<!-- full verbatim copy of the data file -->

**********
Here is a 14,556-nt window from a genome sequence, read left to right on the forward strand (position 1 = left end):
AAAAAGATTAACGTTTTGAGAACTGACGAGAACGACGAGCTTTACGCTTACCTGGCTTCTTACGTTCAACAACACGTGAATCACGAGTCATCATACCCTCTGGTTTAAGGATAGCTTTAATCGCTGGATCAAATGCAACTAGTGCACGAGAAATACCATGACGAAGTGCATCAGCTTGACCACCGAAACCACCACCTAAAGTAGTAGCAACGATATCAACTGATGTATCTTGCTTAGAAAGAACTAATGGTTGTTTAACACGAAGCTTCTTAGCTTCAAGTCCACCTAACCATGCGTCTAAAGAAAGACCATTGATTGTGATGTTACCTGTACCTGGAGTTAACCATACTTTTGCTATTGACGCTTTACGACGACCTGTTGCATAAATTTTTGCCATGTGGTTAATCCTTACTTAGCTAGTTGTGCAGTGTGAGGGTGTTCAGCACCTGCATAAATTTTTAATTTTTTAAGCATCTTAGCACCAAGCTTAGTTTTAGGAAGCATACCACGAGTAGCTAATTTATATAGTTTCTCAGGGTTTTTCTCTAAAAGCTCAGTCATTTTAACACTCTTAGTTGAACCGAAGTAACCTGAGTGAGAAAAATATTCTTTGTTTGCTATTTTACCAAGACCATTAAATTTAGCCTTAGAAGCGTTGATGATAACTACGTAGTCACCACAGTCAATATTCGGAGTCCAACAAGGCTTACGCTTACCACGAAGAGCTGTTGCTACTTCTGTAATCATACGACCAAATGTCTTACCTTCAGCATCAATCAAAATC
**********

Here is a 14,556-nt window from a genome sequence, read left to right on the forward strand (position 1 = left end):
AAAAAGATTAACGTTTTGAGAACTGACGAGAACGACGAGCTTTACGCTTACCTGGCTTCTTACGTTCAACAACACGTGAATCACGAGTCATCATACCCTCTGGTTTAAGGATAGCTTTAATCGCTGGATCAAATGCAACTAGTGCACGAGAAATACCATGACGAAGTGCATCAGCTTGACCACCGAAACCACCACCTAAAGTAGTAGCAACGATATCAACTGATGTATCTTGCTTAGAAAGAACTAATGGTTGTTTAACACGAAGCTTCTTAGCTTCAAGTCCACCTAACCATGCGTCTAAAGAAAGACCATTGATTGTGATGTTACCTGTACCTGGAGTTAACCATACTTTTGCTATTGACGCTTTACGACGACCTGTTGCATAAATTTTTGCCATGTGGTTAATCCTTACTTAGCTAGTTGTGCAGTGTGAGGGTGTTCAGCACCTGCATAAATTTTTAATTTTTTAAGCATCTTAGCACCAAGCTTAGTTTTAGGAAGCATACCACGAGTAGCTAATTTATATAGTTTCTCAGGGTTTTTCTCTAAAAGCTCAGTCATTTTAACACTCTTAGTTGAACCGAAGTAACCTGAGTGAGAAAAATATTCTTTGTTTGCTATTTTACCAAGACCATTAAATTTAGCCTTAGAAGCGTTGATGATAACTACGTAGTCACCACAGTCAATATTCGGAGTCCAACAAGGCTTACGCTTACCACGAAGAGCTGTTGCTACTTCTGTAATCATACGACCAAATGTCTTACCTTCAGCATCAATCAAAATC